Bridging East and West
In a career spanning multiple cities, alumnus Nicolas Aguzin is focused on strengthening economies and financial markets.
Please tell us about your current role as CEO of Hong Kong Exchanges and Clearing (HKEX) and what lies ahead.
I was extremely happy at J.P. Morgan and had spent all my career enjoying being part of one of the world’s largest and most influential financial organizations, so it was not easy to consider other opportunities. It was always going to take something very special to attract me away from the firm. And HKEX was that – another very influential, large financial organization, but this time a stock exchange group, with a major regulatory and policy role and a pivotal position that helps to bridge connections between East and West.
Since joining HKEX in May 2021, I have been incredibly busy. I have met people from across the business, and the talent and opportunity here are amazing.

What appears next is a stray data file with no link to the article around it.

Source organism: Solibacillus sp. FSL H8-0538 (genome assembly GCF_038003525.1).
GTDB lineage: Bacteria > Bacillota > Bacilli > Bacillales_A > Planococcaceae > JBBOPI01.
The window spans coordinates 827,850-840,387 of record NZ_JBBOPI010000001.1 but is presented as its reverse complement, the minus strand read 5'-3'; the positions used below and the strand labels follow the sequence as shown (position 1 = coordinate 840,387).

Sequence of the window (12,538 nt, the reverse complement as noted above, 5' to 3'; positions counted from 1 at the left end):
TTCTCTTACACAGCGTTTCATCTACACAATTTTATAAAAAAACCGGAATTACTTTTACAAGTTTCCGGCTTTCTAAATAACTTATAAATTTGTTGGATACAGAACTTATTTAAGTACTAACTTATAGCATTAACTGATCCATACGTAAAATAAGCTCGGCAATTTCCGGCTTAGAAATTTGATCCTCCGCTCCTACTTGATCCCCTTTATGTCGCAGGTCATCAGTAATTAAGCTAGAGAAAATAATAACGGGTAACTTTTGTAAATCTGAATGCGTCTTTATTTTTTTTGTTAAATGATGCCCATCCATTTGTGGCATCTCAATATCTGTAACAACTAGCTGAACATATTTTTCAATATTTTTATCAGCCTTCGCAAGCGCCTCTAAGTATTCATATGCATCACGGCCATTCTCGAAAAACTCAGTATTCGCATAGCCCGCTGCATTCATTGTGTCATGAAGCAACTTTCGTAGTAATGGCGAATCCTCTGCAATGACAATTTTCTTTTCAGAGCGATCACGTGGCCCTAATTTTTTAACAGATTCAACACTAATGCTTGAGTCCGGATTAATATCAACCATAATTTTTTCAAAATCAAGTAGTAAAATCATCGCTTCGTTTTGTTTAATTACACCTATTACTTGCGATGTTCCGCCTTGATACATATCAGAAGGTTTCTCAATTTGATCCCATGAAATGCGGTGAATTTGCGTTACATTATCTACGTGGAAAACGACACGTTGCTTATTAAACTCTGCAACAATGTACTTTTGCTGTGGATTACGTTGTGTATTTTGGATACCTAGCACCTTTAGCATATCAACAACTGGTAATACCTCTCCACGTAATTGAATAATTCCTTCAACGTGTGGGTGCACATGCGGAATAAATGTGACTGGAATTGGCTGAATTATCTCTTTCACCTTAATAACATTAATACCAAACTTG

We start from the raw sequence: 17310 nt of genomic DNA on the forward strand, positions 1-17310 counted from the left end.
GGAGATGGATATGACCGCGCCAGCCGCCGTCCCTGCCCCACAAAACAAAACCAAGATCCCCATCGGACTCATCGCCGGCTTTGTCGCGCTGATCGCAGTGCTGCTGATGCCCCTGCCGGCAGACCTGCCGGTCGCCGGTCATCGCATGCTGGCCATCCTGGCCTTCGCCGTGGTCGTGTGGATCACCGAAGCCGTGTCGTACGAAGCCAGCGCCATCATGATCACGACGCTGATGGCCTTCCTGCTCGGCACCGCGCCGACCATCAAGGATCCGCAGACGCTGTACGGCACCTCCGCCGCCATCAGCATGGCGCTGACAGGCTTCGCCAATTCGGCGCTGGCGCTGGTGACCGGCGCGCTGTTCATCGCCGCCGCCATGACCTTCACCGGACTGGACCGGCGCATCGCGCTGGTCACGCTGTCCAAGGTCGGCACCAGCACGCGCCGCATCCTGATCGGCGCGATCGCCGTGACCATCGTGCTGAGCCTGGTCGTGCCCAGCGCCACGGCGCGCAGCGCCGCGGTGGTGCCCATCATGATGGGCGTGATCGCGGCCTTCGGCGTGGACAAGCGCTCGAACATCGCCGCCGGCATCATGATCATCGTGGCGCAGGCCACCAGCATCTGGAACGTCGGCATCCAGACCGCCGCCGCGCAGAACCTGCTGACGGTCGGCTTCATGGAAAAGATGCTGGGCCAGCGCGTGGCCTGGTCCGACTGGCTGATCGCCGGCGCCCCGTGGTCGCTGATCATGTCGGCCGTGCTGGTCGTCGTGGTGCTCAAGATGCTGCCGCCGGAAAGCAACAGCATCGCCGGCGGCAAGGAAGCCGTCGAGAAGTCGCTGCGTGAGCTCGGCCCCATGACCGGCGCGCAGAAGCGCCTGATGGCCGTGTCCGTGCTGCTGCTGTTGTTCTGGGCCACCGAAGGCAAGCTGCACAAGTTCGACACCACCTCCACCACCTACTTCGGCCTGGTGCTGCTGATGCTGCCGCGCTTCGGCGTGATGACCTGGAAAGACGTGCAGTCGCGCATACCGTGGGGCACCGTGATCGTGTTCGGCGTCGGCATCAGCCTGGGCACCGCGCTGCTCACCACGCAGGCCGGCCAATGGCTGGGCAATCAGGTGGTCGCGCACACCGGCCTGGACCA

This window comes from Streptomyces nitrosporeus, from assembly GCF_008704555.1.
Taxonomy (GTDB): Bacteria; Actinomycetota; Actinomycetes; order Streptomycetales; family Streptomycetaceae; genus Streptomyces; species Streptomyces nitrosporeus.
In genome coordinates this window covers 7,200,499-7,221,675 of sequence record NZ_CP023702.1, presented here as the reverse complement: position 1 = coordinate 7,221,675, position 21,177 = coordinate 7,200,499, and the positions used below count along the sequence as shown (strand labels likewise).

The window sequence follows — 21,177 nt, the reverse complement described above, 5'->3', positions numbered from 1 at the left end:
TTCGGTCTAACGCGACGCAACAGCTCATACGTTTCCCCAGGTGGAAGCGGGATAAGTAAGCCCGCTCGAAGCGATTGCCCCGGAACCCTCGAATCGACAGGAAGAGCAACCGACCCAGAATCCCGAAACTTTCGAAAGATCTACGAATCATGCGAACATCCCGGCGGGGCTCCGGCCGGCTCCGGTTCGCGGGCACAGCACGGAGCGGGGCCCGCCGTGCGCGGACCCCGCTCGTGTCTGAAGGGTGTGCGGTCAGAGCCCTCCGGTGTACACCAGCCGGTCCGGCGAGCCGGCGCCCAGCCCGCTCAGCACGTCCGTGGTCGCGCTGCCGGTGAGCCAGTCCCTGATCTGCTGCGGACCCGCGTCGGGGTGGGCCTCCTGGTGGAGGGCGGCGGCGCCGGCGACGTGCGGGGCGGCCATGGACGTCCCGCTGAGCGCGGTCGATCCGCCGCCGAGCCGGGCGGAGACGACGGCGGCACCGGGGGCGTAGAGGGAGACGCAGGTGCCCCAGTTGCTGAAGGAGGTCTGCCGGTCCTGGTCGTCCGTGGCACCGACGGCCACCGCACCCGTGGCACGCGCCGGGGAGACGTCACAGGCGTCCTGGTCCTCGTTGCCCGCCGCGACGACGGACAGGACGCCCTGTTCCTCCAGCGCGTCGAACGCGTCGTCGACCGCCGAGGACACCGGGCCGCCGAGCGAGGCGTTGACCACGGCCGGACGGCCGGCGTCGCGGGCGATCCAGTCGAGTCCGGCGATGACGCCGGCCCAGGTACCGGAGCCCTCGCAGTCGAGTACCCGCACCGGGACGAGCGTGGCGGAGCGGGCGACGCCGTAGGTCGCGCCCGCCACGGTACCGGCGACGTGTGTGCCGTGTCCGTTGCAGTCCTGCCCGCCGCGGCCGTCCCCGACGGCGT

The most exciting opportunity that lies ahead of me relates to Hong Kong’s unique geographical position at the heart of East meets West, at a time when Chinese capital markets are set to grow to more than $100 trillion USD over the next 10-15 years. The road ahead is a super exciting one, but I am sure it will not always be straight forward. Since joining HKEX, I’ve been focusing on areas such as our unique role as the largest offshore Renminbi trading and clearing center, on our development as Asia’s risk management hub, on our growing offshore China A-share ecosystem, and on the strength of our IPO market.
Your career path with J.P. Morgan spanned the Corporate & Investment Bank and the Private Bank, across Buenos Aires, New York and Hong Kong. How did this influence you, professionally and personally?
I started at J.P. Morgan in the Buenos Aires office in 1990. I’m from Argentina, so I was a local employee. After 1996, I was based in New York, covering all of Latin America and dealing with around 10 markets. In 2012, I moved to Asia, overseeing 17 markets, each with vastly different cultures, languages and customs. And then I moved to the international private bank, which required me to deal with countries all around the world.